The principal objective of the bourgeoisie towards the working class is to convince it to abandon the collective terrain of the class struggle and express itself as so many atomised citizens with no class interests - when in fact the isolation of individuals is absolutely in the interests of the ruling class. For the working class the electoral terrain is an ideological trap that creates the most harmful of illusions and holds back the development of class consciousness.

Elections are just a mystification

This wasn’t always the case. In the nineteenth century workers struggled and died for universal suffrage. Today it’s governments who use very means at their disposal to get the maximum number of citizens to vote.

During the ascendant period of capitalism the different factions of the bourgeoisie confronted each other in parliament – or united to defend their shared interests. In a period when the proletarian revolution was not on the agenda workers had an interest in intervening in these confrontations between bourgeois fractions, and even sometimes supporting some fractions against others in so far as it meant improvements in the system. That was how the working class in Britain got the reduction of the working day to 10 hours in 1848, or how union rights were recognised in France in 1884.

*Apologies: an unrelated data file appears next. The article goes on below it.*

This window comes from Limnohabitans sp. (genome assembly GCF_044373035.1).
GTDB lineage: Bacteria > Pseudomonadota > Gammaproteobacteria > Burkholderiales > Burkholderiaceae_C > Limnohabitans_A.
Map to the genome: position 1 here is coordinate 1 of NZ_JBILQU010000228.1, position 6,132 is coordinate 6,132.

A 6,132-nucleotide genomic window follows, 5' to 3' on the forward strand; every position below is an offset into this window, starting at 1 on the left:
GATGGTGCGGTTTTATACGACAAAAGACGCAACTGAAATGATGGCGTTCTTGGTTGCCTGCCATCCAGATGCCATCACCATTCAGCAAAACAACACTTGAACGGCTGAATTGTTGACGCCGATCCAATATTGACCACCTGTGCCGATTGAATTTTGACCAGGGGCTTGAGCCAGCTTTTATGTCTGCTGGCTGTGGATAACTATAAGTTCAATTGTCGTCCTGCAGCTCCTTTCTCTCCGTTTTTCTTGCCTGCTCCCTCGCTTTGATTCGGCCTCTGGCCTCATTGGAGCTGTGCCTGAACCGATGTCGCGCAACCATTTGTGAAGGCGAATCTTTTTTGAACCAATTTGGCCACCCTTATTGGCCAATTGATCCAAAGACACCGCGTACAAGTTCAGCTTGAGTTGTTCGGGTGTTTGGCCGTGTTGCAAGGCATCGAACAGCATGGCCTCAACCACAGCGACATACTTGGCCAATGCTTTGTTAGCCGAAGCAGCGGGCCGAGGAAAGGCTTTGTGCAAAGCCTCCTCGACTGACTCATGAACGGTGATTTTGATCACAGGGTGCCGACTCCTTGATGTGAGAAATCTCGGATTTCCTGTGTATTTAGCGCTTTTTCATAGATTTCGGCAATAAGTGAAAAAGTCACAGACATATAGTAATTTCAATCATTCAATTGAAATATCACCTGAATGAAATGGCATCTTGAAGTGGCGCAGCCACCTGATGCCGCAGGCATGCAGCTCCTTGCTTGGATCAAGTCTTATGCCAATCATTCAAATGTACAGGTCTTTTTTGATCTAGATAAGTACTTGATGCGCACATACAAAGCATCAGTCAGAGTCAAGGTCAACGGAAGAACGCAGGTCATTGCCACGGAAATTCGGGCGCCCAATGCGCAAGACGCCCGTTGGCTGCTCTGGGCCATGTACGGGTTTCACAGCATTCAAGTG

But the situation has been totally changed since the early 20th century. Capitalist society entered into its period of permanent crisis and irreversible decline. Capitalism has conquered the planet and the carving up of the world by the big powers has finished. Each imperialist power can only gain new markets at the expense of others. This is a new “epoch of wars and revolutions” as the Communist International declared in 1919, an epoch of economic collapses like the crash of 1929, two world wars and the revolutionary eruption of the proletariat in 1905 in Russia and from 1917-23 in Russia, Germany, Hungary, Italy. To face its growing difficulties capital is constantly forced to strengthen the power of its state. More and more the state tends to take over the whole of social life, above all at the economic level. This evolution of the role of the state is accompanied by a weakening of the legislative in favour of the executive. As the Second Congress of the Communist International put it “The centre of gravity of political life has now completely and definitively left parliament”.